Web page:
HARRISBURG, PA – Thousand Cankers Disease has reared its head in Pennsylvania again, threatening he state’s $19 billion hardwoods industry.
At risk is the state’s population of Black Walnut trees, which make up less than half of one percent of hardwood trees in Pennsylvania, yet produce high-valued lumber used in woodworking and furniture-making.
Earlier this month the Pennsylvania Department of Agriculture announced an infected walnut twig beetle was discovered in Chester County. Traces of the disease were also discovered in surrounding trees. The discovery prompted state officials to enact a wood quarantine ban for part of the state, similar to one enacted when the disease first appeared in Pennsylvania three years ago.
The disease was first detected in Pennsylvania in 2011. The disease was found on a black walnut tree in Plumstead Township, Bucks County, and reported by the property owner to Penn State Cooperative Extension.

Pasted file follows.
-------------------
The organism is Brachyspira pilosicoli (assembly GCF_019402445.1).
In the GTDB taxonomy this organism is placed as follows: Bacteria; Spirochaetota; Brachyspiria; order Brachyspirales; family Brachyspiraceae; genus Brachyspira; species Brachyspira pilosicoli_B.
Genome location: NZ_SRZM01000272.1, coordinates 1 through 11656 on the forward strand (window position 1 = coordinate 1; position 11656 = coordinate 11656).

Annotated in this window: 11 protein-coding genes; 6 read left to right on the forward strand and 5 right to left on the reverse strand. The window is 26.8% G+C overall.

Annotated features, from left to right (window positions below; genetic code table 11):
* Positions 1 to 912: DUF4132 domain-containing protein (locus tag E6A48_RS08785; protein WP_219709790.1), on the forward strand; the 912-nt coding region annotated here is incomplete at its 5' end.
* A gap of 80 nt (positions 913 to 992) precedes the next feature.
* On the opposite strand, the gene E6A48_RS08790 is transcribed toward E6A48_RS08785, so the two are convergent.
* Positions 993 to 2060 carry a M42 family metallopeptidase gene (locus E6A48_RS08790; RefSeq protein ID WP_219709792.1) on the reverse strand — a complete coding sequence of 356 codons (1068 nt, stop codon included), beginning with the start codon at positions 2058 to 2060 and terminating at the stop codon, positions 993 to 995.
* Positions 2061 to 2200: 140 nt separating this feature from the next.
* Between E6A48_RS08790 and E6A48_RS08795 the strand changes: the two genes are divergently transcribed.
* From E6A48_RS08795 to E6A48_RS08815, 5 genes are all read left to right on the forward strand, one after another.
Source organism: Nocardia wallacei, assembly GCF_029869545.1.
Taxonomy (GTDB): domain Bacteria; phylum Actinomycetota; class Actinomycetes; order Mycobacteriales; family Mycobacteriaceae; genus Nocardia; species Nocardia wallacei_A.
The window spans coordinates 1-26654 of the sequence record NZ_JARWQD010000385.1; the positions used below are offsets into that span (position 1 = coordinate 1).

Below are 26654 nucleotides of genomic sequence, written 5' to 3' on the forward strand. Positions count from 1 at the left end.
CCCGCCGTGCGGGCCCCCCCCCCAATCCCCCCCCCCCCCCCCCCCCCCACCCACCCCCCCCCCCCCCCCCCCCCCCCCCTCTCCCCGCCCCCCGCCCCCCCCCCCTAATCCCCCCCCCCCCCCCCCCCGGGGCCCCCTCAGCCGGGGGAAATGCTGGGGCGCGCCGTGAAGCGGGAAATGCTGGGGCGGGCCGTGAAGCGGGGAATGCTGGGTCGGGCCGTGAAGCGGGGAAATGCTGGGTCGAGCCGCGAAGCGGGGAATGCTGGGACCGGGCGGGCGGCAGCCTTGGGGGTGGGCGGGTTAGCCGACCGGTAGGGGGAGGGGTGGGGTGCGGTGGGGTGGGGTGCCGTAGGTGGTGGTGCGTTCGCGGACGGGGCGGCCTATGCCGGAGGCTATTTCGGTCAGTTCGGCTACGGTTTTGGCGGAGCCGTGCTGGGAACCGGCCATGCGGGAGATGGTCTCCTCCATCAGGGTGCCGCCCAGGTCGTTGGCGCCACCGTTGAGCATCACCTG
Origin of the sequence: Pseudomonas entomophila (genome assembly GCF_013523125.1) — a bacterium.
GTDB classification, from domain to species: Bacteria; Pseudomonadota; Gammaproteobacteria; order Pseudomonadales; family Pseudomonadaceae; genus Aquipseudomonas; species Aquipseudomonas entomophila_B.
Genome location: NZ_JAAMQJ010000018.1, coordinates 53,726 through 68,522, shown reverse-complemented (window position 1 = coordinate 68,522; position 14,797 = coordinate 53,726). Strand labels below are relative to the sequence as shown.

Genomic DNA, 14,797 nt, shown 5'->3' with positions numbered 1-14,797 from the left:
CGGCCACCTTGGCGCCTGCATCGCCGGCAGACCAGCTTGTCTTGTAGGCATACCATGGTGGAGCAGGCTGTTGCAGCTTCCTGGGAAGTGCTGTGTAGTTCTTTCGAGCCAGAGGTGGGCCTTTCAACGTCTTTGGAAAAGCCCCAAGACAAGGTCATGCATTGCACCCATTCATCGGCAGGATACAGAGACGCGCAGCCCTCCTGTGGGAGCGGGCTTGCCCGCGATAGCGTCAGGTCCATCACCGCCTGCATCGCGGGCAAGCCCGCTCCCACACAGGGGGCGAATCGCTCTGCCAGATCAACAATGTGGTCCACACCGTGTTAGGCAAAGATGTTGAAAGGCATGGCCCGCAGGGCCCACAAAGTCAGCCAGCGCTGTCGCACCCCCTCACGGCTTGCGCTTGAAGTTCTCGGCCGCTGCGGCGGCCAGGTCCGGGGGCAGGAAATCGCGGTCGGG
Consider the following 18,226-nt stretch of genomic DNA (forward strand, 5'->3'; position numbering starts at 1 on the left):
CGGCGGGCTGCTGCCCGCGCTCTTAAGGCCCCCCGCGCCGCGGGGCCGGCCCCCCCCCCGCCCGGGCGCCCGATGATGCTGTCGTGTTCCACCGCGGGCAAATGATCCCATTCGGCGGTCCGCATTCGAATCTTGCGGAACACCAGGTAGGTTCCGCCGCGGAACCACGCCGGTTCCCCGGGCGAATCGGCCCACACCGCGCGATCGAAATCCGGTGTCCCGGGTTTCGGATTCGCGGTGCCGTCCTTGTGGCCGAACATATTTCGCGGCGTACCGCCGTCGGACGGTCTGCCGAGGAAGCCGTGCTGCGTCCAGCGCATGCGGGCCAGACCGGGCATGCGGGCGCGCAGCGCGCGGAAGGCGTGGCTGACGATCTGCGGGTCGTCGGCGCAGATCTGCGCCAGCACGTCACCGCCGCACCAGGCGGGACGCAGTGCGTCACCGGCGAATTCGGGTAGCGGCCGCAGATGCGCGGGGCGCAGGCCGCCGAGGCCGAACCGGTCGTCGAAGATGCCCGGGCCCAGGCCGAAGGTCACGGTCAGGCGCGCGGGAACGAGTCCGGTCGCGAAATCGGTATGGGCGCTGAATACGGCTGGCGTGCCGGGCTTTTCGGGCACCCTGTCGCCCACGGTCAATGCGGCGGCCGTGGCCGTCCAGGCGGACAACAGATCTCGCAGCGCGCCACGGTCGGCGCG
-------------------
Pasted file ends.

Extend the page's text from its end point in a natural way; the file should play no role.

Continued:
Thousand Cankers Disease is caused when Walnut Twig Beetles, which carry a fungus, tunnel beneath the bark of walnut trees, causing small cankers to form. As more beetles attack the tree, the number of cankers increases, slowly starving the tree of nutrients and causing the tree to die within 10 years of initial infestation. There is no known cure.
The disease was first diagnosed in walnut trees in Colorado in 2003, and has caused widespread death of black walnut trees in many western states. Other species such as Arizona walnut, English walnut and California walnut have shown varying degrees of susceptibility to the fungus.
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